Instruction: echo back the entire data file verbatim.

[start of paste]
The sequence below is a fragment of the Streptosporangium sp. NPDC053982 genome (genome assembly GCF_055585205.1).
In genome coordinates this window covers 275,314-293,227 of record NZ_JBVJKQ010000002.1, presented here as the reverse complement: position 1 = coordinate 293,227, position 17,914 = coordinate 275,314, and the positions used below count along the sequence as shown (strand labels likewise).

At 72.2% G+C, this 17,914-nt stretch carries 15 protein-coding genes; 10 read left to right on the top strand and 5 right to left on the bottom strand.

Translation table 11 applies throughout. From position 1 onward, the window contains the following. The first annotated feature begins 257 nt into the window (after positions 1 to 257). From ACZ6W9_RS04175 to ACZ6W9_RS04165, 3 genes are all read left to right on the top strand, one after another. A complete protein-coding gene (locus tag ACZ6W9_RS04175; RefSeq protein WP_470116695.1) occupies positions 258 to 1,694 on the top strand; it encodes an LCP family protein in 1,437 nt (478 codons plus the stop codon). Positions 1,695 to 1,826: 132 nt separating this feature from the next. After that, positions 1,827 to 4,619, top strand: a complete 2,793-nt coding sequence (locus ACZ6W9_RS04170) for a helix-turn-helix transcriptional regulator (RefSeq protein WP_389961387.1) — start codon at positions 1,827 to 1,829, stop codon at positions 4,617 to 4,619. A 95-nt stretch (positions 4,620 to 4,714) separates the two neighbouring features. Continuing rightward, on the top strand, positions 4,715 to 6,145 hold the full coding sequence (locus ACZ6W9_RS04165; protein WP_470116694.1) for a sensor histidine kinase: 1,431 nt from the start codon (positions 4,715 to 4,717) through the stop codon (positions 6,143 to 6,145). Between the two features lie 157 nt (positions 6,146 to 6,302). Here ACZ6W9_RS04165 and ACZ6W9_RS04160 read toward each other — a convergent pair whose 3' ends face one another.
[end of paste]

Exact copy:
The sequence below is a fragment of the Streptosporangium sp. NPDC053982 genome (genome assembly GCF_055585205.1).
In genome coordinates this window covers 275,314-293,227 of record NZ_JBVJKQ010000002.1, presented here as the reverse complement: position 1 = coordinate 293,227, position 17,914 = coordinate 275,314, and the positions used below count along the sequence as shown (strand labels likewise).

At 72.2% G+C, this 17,914-nt stretch carries 15 protein-coding genes; 10 read left to right on the top strand and 5 right to left on the bottom strand.

Translation table 11 applies throughout. From position 1 onward, the window contains the following. The first annotated feature begins 257 nt into the window (after positions 1 to 257). From ACZ6W9_RS04175 to ACZ6W9_RS04165, 3 genes are all read left to right on the top strand, one after another. A complete protein-coding gene (locus tag ACZ6W9_RS04175; RefSeq protein WP_470116695.1) occupies positions 258 to 1,694 on the top strand; it encodes an LCP family protein in 1,437 nt (478 codons plus the stop codon). Positions 1,695 to 1,826: 132 nt separating this feature from the next. After that, positions 1,827 to 4,619, top strand: a complete 2,793-nt coding sequence (locus ACZ6W9_RS04170) for a helix-turn-helix transcriptional regulator (RefSeq protein WP_389961387.1) — start codon at positions 1,827 to 1,829, stop codon at positions 4,617 to 4,619. A 95-nt stretch (positions 4,620 to 4,714) separates the two neighbouring features. Continuing rightward, on the top strand, positions 4,715 to 6,145 hold the full coding sequence (locus ACZ6W9_RS04165; protein WP_470116694.1) for a sensor histidine kinase: 1,431 nt from the start codon (positions 4,715 to 4,717) through the stop codon (positions 6,143 to 6,145). Between the two features lie 157 nt (positions 6,146 to 6,302). Here ACZ6W9_RS04165 and ACZ6W9_RS04160 read toward each other — a convergent pair whose 3' ends face one another.